Nick Malkoutzis via Macropolis | A pointless referendum, a prime minister resigning, the opposition collapsing in a heap, the finance minister disappearing and nobody having any plan about what to do: This has all happened over the last few years in Greece. Never, though, all at the same time as has just occurred in the UK.
ATHENS | July 6, 2015 | By Nick Malkoutzis via MacroPolis | Almost 11 years ago today, tens of thousands of Greeks poured on to the streets in harmonious celebration of the national team’s Euro 2004 victory. That was another decade, another time, another world. Today, Greeks have little to celebrate and much that divides them.
The Corner | July 6, 2015 | As the ECB decides whether to continue providing emergency liquidity assistance (ELA) to Greece this morning, former governing council member José Manuel González-Páramo finds it hard to believe the aid will be increased. A Grexit “is unlikely to happen,” he said on Spanish radio Onda Cero.
MADRID | July 6, 2015 | By J.P. Marin-Arrese | As people gathered last night in Syntagma, hailing the crushing victory in the referendum, few seemed aware of its tremendous consequences. Today, as banks remain closed and no cash is available, they will get a nasty taste of what remains at stake for them.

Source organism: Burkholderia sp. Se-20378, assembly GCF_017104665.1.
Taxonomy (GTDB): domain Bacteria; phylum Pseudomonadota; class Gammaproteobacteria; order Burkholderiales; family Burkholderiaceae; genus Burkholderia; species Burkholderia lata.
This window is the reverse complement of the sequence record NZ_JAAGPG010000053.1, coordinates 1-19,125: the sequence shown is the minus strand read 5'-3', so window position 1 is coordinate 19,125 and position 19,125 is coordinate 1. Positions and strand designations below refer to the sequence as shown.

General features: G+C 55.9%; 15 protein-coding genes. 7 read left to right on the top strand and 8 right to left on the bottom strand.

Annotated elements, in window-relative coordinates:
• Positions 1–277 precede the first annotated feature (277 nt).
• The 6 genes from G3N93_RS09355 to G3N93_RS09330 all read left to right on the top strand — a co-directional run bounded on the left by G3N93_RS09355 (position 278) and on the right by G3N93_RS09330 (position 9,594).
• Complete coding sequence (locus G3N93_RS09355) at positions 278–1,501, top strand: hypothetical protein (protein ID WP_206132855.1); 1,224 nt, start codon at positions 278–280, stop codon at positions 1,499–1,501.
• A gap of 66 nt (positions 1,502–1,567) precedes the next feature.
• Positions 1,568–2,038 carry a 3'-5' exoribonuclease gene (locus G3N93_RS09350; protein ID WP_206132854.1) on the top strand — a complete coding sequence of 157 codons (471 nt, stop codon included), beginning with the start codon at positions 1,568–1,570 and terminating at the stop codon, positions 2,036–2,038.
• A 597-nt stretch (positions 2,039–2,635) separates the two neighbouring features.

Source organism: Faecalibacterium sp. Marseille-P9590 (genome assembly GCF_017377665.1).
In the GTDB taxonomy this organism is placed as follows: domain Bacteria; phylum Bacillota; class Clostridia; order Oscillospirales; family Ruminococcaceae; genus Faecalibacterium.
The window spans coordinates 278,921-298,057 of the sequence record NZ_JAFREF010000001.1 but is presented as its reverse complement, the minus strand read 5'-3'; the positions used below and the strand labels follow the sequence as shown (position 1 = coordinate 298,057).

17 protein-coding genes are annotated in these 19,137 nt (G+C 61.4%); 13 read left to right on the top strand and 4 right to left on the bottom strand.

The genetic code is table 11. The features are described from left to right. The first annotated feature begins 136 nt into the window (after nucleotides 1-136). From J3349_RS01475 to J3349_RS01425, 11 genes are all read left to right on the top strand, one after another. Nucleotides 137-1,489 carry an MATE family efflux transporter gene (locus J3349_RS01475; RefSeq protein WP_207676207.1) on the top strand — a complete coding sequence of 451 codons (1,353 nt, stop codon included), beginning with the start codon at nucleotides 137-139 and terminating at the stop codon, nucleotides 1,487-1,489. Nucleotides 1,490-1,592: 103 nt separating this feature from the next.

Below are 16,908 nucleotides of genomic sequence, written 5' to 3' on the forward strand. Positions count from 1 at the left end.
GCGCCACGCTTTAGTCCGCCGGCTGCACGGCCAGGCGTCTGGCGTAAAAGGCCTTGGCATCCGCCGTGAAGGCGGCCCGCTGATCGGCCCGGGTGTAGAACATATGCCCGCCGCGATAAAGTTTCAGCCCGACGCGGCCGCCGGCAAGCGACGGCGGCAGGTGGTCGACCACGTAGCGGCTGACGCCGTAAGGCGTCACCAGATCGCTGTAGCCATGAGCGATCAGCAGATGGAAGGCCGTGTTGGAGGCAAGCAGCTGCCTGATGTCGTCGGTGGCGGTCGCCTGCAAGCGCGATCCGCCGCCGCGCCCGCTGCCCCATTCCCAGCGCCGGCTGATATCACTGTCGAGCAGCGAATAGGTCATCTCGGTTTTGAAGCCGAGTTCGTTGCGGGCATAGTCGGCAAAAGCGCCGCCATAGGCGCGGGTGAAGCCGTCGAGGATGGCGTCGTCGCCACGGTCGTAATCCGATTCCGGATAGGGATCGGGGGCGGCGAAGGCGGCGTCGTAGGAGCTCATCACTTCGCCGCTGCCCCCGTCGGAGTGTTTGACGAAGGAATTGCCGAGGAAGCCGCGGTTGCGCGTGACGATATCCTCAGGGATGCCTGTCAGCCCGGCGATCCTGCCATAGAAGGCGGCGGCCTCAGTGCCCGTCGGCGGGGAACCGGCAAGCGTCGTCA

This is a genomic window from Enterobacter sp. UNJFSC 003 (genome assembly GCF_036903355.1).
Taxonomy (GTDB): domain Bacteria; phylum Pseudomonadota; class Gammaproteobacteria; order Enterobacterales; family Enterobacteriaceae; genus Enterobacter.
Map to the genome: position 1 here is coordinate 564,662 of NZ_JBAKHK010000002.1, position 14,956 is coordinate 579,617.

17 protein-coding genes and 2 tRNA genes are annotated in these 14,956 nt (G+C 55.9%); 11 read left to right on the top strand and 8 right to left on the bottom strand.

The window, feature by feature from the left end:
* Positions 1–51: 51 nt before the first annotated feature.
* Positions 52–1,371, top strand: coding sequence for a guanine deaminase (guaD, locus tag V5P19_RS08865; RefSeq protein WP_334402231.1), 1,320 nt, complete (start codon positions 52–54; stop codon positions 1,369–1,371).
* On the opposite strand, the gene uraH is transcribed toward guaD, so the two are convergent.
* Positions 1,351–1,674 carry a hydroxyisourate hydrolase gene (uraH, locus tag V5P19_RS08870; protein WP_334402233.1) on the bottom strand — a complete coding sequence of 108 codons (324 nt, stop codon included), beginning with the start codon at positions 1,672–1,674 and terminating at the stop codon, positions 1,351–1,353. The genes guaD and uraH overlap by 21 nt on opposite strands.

PARIS | July 5, 2015 | By Francesco Saraceno | I have been silent on Greece, because scores of excellent economists from all sides commented at length and in real time on the developments of negotiation, and most has been said. But last week has transformed into a certainty what had been a fear since the beginning. The Troika, backed by the quasi totality of EU governments, were not interested in finding a solution which would allow Greece to recover while embarking on a fiscally sustainable path. No, they were interested in a complete and public defeat of the “radical” Greek government. a
ATHENS | July 4, 2015 | By Yannis Mouzakis via MacroPolis | Here we are again, just over five years of the anniversary of the country’s first programme and more than 210 billion euros of financing later, Greece is about to hold the referendum that machinations and backroom dealings averted back in 2011.
MADRID | July 3, 2015 | By JP Marín Arrese | Tsipras’ strategy has been based on the wrong assumption EU leaders would cave in when confronted with the awesome prospect of the euro losing its irrevocable nature. But betting on such dangerous game theories, so dear to Mr Varoufakis, has created an appalling mess. Any desperate attempt to renew negotiations seems doomed until the referendum is held. Anything short of a ‘yes’ vote would plunge Greece into a dire situation.
ATHENS | July 2, 2015 | By Nick Malkoutzis via MacroPolis | Since the start of Greece’s bailout programs in 2010, there has been an unrequited desire in Greek public opinion for a referendum. In fact, current Prime Minister Alexis Tsipras urged the then Greek leader George Papandreou to hold one before signing the first memorandum of understanding with creditors five years ago. In late 2011, when Papandreou proposed holding one, Tsipras was against the idea.
LONDON | June 29, 2015 | Barclays | Greek PM Tsipras surprised everyone by calling for a referendum to be held on 5 July. The referendum will ask the Greeks whether or not they accept the latest proposal presented by the Institutions. The Greek government supports a “no” vote.